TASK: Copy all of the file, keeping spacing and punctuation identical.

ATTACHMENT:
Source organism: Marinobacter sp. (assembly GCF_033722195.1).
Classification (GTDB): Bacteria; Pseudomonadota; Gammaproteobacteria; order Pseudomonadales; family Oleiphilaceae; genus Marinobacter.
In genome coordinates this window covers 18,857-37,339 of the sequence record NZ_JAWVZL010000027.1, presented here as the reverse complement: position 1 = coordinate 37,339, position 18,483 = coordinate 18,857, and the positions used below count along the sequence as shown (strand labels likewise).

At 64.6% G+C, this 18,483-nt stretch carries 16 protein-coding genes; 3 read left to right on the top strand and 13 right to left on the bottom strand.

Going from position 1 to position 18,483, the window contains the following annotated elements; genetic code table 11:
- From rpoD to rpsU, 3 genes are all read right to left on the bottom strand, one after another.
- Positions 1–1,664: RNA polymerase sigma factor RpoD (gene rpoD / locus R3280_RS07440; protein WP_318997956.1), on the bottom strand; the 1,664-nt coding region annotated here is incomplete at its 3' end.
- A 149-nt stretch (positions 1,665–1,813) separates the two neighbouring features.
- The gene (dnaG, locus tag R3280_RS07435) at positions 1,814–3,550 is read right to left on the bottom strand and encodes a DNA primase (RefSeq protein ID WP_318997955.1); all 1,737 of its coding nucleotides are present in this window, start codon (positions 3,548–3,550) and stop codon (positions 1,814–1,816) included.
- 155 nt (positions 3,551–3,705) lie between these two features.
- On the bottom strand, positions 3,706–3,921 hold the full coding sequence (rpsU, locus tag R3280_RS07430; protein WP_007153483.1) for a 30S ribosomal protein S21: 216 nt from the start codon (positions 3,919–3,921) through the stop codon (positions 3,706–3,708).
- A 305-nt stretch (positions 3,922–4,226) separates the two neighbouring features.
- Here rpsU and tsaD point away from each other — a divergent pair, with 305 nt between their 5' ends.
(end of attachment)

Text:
Source organism: Marinobacter sp. (assembly GCF_033722195.1).
Classification (GTDB): Bacteria; Pseudomonadota; Gammaproteobacteria; order Pseudomonadales; family Oleiphilaceae; genus Marinobacter.
In genome coordinates this window covers 18,857-37,339 of the sequence record NZ_JAWVZL010000027.1, presented here as the reverse complement: position 1 = coordinate 37,339, position 18,483 = coordinate 18,857, and the positions used below count along the sequence as shown (strand labels likewise).

At 64.6% G+C, this 18,483-nt stretch carries 16 protein-coding genes; 3 read left to right on the top strand and 13 right to left on the bottom strand.

Going from position 1 to position 18,483, the window contains the following annotated elements; genetic code table 11:
- From rpoD to rpsU, 3 genes are all read right to left on the bottom strand, one after another.
- Positions 1–1,664: RNA polymerase sigma factor RpoD (gene rpoD / locus R3280_RS07440; protein WP_318997956.1), on the bottom strand; the 1,664-nt coding region annotated here is incomplete at its 3' end.
- A 149-nt stretch (positions 1,665–1,813) separates the two neighbouring features.
- The gene (dnaG, locus tag R3280_RS07435) at positions 1,814–3,550 is read right to left on the bottom strand and encodes a DNA primase (RefSeq protein ID WP_318997955.1); all 1,737 of its coding nucleotides are present in this window, start codon (positions 3,548–3,550) and stop codon (positions 1,814–1,816) included.
- 155 nt (positions 3,551–3,705) lie between these two features.
- On the bottom strand, positions 3,706–3,921 hold the full coding sequence (rpsU, locus tag R3280_RS07430; protein WP_007153483.1) for a 30S ribosomal protein S21: 216 nt from the start codon (positions 3,919–3,921) through the stop codon (positions 3,706–3,708).
- A 305-nt stretch (positions 3,922–4,226) separates the two neighbouring features.
- Here rpsU and tsaD point away from each other — a divergent pair, with 305 nt between their 5' ends.